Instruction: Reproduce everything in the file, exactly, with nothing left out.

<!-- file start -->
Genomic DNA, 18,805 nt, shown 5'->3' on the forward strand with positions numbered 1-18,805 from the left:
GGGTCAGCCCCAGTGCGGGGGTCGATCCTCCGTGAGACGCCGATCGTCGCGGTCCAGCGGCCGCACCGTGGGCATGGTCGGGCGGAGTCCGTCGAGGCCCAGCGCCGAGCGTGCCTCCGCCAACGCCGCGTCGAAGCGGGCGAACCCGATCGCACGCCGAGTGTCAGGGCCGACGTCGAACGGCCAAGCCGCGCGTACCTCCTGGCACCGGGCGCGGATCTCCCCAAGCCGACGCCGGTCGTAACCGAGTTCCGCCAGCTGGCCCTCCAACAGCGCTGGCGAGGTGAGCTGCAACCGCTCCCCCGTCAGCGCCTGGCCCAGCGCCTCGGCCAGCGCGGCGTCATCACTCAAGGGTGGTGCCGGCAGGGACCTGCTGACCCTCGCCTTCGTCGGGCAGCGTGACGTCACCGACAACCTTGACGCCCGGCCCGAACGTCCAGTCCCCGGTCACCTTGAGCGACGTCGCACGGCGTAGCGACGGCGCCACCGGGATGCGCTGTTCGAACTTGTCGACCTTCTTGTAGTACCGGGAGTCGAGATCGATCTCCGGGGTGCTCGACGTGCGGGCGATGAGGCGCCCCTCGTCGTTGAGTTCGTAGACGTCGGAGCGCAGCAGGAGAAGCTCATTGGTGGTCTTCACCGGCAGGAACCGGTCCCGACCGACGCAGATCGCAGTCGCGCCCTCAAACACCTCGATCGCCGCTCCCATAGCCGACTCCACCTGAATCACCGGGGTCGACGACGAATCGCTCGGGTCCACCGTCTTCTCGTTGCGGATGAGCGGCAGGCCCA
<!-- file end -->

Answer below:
Genomic DNA, 18,805 nt, shown 5'->3' on the forward strand with positions numbered 1-18,805 from the left:
GGGTCAGCCCCAGTGCGGGGGTCGATCCTCCGTGAGACGCCGATCGTCGCGGTCCAGCGGCCGCACCGTGGGCATGGTCGGGCGGAGTCCGTCGAGGCCCAGCGCCGAGCGTGCCTCCGCCAACGCCGCGTCGAAGCGGGCGAACCCGATCGCACGCCGAGTGTCAGGGCCGACGTCGAACGGCCAAGCCGCGCGTACCTCCTGGCACCGGGCGCGGATCTCCCCAAGCCGACGCCGGTCGTAACCGAGTTCCGCCAGCTGGCCCTCCAACAGCGCTGGCGAGGTGAGCTGCAACCGCTCCCCCGTCAGCGCCTGGCCCAGCGCCTCGGCCAGCGCGGCGTCATCACTCAAGGGTGGTGCCGGCAGGGACCTGCTGACCCTCGCCTTCGTCGGGCAGCGTGACGTCACCGACAACCTTGACGCCCGGCCCGAACGTCCAGTCCCCGGTCACCTTGAGCGACGTCGCACGGCGTAGCGACGGCGCCACCGGGATGCGCTGTTCGAACTTGTCGACCTTCTTGTAGTACCGGGAGTCGAGATCGATCTCCGGGGTGCTCGACGTGCGGGCGATGAGGCGCCCCTCGTCGTTGAGTTCGTAGACGTCGGAGCGCAGCAGGAGAAGCTCATTGGTGGTCTTCACCGGCAGGAACCGGTCCCGACCGACGCAGATCGCAGTCGCGCCCTCAAACACCTCGATCGCCGCTCCCATAGCCGACTCCACCTGAATCACCGGGGTCGACGACGAATCGCTCGGGTCCACCGTCTTCTCGTTGCGGATGAGCGGCAGGCCCA